Marital whisper network
I was talking to a good friend from school earlier this morning and we were exchanging notes on our respective married lives and she said at least we women folk have a whisper network where we are able to vent/ share experience although we are shamed about it as being disloyal to the husband/ family, whereas men don’t talk about these things.
Anecdotally, this seemed very true, but I wondered why men and women behaved differently despite sharing the same experience – marriage.
The three questions that I set out to answer are –
(1) why do women share their personal stories, unlike men?
(2) Why are women then shamed for it?
(3) Why don’t men share their marital stories?
Men are structurally stronger (or we’ve been conditioned to believe so), they went out to work, hunted/ gathered to feed the family and subsequently had access to education that resulted in superior jobs. Women on the other hand were the child bearers and rearers, and then when we started leading more settled lives, women’s responsibilities extended to managing all responsibilities within the household. This natural division of labour resulted in men becoming the financiers and women feeling indebted to the income for running the house. In this way, for thousands of years, men have dominated women, and especially so in marriages.
Given this social structure that has been nurtured by our patriarchal society, women resisting this dominance is never a pleasant thing. From a man’s perspective, shaming this rebellion was the most obvious thing to do. Whether this is right or not is a completely different question, but all I am saying is that given our social conditioning, this is not unexpected. From a woman’s perspective, it is a matter of pride if you do stand up to this dominance, and like anything else we are proud of, this deserves to be shared. However, given that women have to balance this pride with the shaming, they resort to whisper networks.
Does this make a woman disloyal to the husband/ the family? This question is best left to individual judgement as everyone’s circumstance is different and this depends on who you are sharing what information with and how that would affect the person being discussed. But you are being bloody disloyal to our patriarchy I tell you, for which our forefathers would never forgive you.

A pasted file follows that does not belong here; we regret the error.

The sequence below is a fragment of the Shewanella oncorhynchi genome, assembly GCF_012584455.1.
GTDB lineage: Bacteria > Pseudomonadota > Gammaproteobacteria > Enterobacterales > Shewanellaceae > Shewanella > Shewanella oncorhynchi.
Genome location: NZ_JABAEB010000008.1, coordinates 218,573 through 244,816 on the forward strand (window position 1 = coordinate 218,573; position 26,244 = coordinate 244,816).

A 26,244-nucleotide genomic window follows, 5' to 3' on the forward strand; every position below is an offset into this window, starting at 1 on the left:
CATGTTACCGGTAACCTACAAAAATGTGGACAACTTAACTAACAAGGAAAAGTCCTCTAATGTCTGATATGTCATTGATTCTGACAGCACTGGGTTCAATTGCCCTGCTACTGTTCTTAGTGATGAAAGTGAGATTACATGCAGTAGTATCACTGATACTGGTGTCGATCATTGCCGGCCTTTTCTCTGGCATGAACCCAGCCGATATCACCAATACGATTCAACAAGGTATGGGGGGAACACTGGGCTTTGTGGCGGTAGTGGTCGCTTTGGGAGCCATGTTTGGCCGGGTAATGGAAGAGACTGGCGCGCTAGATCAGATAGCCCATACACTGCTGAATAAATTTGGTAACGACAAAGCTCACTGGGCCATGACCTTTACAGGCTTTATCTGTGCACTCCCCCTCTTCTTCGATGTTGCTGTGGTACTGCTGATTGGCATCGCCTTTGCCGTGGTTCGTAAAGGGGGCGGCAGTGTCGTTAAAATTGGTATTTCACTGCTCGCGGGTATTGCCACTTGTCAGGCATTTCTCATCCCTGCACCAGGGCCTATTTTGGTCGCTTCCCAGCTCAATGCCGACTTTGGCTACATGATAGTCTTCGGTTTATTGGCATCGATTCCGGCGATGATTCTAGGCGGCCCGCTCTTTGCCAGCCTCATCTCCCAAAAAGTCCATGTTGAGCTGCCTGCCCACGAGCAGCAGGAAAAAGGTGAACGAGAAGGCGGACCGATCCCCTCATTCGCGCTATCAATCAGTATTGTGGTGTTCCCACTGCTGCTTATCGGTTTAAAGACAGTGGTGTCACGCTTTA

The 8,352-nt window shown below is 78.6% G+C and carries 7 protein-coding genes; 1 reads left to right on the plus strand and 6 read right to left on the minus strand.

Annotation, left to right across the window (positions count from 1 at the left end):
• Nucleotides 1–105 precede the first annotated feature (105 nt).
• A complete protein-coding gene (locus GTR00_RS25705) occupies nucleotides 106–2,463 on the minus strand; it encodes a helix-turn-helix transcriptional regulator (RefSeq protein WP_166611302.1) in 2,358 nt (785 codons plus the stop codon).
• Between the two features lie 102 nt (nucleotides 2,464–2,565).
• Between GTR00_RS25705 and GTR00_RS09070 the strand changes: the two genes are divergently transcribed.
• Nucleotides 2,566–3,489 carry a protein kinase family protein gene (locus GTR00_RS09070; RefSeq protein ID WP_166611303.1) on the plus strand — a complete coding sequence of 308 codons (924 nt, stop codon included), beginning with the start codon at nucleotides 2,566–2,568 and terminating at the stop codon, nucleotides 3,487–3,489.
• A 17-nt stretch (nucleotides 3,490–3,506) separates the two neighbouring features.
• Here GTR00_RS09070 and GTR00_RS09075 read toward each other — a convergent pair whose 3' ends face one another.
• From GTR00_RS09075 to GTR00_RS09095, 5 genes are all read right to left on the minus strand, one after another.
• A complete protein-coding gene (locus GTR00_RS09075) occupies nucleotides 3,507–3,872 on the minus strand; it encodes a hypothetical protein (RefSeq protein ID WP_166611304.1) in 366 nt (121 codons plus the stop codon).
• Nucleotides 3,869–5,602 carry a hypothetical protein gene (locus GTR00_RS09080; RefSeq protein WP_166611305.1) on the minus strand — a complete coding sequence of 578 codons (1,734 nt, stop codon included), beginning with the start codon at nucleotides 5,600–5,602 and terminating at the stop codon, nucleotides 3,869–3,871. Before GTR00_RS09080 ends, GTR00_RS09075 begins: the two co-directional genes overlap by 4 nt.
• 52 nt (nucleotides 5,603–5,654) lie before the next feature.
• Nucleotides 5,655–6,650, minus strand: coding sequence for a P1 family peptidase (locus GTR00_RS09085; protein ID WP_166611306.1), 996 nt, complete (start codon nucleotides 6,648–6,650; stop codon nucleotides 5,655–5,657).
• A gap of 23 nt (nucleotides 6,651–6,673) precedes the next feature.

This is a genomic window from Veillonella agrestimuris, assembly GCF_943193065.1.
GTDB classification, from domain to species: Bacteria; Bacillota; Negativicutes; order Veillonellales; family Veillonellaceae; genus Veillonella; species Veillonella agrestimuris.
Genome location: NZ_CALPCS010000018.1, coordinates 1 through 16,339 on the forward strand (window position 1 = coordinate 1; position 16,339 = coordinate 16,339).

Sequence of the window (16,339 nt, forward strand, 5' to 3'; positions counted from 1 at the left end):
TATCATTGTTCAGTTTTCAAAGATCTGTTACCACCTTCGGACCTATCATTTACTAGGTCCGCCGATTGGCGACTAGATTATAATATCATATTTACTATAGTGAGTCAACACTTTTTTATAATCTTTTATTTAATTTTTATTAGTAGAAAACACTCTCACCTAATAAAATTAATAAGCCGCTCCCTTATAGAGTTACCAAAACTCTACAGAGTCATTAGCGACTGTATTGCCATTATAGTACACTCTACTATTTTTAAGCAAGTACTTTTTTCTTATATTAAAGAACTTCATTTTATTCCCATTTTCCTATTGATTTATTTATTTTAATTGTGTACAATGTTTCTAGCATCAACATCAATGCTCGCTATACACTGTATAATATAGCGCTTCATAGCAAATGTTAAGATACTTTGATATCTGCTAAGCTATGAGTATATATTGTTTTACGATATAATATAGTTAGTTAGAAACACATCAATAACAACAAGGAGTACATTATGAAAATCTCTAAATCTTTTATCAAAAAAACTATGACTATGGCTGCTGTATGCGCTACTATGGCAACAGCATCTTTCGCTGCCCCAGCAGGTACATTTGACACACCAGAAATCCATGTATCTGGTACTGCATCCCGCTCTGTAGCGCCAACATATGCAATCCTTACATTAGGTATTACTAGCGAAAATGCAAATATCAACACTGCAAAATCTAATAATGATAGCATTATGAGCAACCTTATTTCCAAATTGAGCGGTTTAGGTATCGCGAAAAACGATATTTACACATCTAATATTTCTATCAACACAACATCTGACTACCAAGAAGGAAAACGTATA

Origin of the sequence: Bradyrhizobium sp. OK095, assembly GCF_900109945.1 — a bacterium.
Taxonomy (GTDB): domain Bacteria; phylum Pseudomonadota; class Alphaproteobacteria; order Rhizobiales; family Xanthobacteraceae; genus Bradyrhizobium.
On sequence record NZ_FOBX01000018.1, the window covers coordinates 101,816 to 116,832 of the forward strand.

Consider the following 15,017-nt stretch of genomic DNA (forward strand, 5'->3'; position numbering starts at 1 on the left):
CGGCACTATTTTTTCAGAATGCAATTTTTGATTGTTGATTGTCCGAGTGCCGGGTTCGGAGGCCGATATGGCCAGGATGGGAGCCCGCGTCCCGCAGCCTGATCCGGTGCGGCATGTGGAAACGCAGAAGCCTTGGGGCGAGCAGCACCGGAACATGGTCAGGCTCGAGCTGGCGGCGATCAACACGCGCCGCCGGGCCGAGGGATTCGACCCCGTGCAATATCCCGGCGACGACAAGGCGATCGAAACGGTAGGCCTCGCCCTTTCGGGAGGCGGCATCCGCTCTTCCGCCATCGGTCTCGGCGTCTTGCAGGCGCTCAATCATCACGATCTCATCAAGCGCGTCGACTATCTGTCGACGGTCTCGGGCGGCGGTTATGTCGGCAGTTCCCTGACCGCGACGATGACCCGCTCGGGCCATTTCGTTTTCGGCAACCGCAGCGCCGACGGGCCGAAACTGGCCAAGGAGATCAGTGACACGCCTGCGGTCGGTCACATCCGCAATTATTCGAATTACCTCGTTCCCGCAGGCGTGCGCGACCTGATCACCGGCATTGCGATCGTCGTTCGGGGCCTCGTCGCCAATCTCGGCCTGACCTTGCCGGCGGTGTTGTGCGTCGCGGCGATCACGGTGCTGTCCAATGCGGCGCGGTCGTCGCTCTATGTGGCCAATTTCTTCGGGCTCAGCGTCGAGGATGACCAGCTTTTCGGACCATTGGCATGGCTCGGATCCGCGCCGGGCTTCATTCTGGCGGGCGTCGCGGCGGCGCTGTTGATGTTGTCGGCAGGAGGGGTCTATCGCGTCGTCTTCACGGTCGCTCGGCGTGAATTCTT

But I’m okay with that, are you?
Now, what about men?
Why don’t they talk about their marriage with others?
Ideally, I would have liked to ask men this question, but given that they don’t talk about it, I’ll try answering on their behalf although I’d be thrilled to have a man challenge me on this, though.
If our society is structured for men to dominate, then it is socially unacceptable for a man to declare loss of control. If a man talks about a disagreement with his wife, he is implicitly admitting to loss of control. What man can’t keep his woman in her rightful place? It is a matter of shame for the man, so he’d rather not talk about it.
Today, as more and more women gain control in relationships, more and more men are comfortable breaking free from social conditioning to allow greater balance in power in a marriage. Unfortunately, in most cases, this is confined to the walls of their household.
Men are yet to talk declare loss of control more openly, and this is all down to social conditioning and how little incentive they have to break free from it. Why should they be more vocal about their problems? Who is going to champion this change? While gender equality is a great thing, and I couldn’t be more grateful that I have access to more opportunities than my grandmother did, I think we must encourage our men to speak up.
It’s okay to not be in control. It’s okay to grow up and talk about your marital problems, because you are not alone.